The Loop Newspaper - Tehachapi's Online Community News & Entertainment Guide

By Greg Cunningham
owner of Tech-hachapi 

Covering your webcam

Tech Talk

 

March 13, 2021

Greg Cunningham

Video conferencing, whether we're using Zoom, Microsoft Teams, Skype, BlueJeans or another tool, has become a big part of our lives since you-know-what-that-must-not-be-named. Webcams have moved from a nice-to-have feature to pretty darn indispensable for lots of people. They're how we go to meetings, attend classes and hang out with friends and family far away.

Whenever a critical mass of people uses a device or a technology, criminals figure out how to exploit it. Here, it's called "camfecting" or "cam-hacking." It can be as simple as clicking a malicious link in your email or on a website. That single click can execute a command on your computer that allows remote access to your camera. And they can do it without even turning on the light that lets you know your camera is on.

The old advice is the best advice, when you're not using your camera, make it unusable. That means either covering your camera (laptops) or unplugging your camera from the computer when you're not on a call.

After all, we don't want anybody watching you without you knowing they're watching you, right?

That means physically covering the camera with black electrical tape, a cute bandage, or something on laptops. If you use your camera a lot, it might be easier to take a single sticky note, cut it into strips, and cover the camera with a strip from your sticky note.

On a desktop computer with an external camera, unplugging the camera is a sure way to disable it. If you plug your camera into the back of your computer, making it difficult to unplug and re-plug, you can try the tape, bandage, or sticky note strips, but some cameras don't have a flat surface to stick on. In that case, you can buy a camera cover for your camera. Search online for the make/model of your camera and add the word cover. They're pretty inexpensive and work well.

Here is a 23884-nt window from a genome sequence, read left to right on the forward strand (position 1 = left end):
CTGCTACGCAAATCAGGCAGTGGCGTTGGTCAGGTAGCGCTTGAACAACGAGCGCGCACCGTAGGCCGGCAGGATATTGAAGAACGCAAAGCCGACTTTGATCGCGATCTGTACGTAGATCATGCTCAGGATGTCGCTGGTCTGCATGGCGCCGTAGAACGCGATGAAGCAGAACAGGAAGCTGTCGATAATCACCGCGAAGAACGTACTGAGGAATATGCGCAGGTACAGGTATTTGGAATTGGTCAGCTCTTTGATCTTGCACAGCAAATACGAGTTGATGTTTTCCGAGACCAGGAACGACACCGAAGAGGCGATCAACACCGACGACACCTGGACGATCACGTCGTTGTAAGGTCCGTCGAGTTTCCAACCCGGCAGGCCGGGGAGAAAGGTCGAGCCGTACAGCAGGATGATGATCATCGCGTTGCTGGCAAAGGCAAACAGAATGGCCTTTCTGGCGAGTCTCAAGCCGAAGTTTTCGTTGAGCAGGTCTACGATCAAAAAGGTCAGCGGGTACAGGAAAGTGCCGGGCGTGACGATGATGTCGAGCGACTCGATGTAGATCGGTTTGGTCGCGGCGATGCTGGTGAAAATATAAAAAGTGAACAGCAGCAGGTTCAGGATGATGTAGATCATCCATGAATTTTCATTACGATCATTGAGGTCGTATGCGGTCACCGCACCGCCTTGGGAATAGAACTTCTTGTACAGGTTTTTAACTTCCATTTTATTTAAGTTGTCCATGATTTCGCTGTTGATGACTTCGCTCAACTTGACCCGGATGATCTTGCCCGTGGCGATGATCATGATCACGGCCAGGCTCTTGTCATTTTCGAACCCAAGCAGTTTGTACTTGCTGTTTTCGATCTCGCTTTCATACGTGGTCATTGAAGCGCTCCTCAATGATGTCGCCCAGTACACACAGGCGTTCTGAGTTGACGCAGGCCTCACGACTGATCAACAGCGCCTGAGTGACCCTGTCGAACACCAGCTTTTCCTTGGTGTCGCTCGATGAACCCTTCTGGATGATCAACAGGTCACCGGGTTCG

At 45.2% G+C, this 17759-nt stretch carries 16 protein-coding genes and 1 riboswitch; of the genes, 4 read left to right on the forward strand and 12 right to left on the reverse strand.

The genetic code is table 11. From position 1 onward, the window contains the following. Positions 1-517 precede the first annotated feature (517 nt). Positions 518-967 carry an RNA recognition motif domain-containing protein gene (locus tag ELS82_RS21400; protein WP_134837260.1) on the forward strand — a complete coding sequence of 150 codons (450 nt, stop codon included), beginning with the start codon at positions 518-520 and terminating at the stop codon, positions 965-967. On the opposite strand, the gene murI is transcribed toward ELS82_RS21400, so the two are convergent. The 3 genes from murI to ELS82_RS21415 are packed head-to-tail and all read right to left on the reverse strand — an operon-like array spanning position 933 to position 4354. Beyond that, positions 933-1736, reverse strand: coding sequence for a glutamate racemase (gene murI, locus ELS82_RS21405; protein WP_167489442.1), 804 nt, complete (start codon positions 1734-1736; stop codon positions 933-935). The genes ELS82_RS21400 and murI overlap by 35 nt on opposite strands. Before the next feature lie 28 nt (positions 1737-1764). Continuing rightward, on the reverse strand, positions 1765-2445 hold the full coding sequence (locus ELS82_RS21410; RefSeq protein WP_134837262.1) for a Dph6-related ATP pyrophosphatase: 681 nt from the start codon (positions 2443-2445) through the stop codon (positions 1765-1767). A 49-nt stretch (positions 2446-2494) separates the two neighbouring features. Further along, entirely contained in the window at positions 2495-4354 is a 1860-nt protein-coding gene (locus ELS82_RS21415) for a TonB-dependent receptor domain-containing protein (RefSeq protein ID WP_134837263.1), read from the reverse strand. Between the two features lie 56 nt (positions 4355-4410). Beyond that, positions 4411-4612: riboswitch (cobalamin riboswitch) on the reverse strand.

Computer manufacturers know this is a problem, so newer all-in-one computers have cameras that pop up when you need them. Newer laptops use pop-up cameras, too, or have a camera cover you can slide into place.

Potentially, it's not just our computers that can have their cameras hijacked. Many phones, tablets and smart home devices have cameras that can be vulnerable to cam-hacking, too.

The devices from Google and Amazon (the Echo and Nest lines) are secure for now, mostly because you can't load any third-party software on them. But they're on your network at home, so if someone gets access to that, they have access to those device cameras, too.

The cameras on your phone are pretty secure unless you're loading unapproved apps from outside either the Apple App Store or Google Play. IOS 14 and iPadOS 14 both will alert you when an application is using your camera or microphone on Apple phones and tablets.

Because the cameras on our phones get used for face recognition, ambient light detection and other biometric and environmental measurements, it's not a good idea to cover the front-facing camera on your phone.

Five long years ago, a picture of Mark Zuckerberg (remember him? The guy from Facebook?) made the rounds. In the photo, he was holding something up and mugging for the camera. You can see his laptop in the background, and black tape covers both the camera and the microphone. If it's good enough for him, it's good enough for you.

That was awkward

My husband's working from home and just shouted to me from the living room: "I'm going into a video meeting..." So I jokingly shouted back: "I guess I should put a shirt on?" And then he finished his sentence: "... and they can hear you."

– Rita Meade @ScrewyDecimal on Twitter

Do you have a computer or technology question? Greg Cunningham has been providing Tehachapi with on-site PC and network services since 2007. Email Greg at [email protected]

 
 

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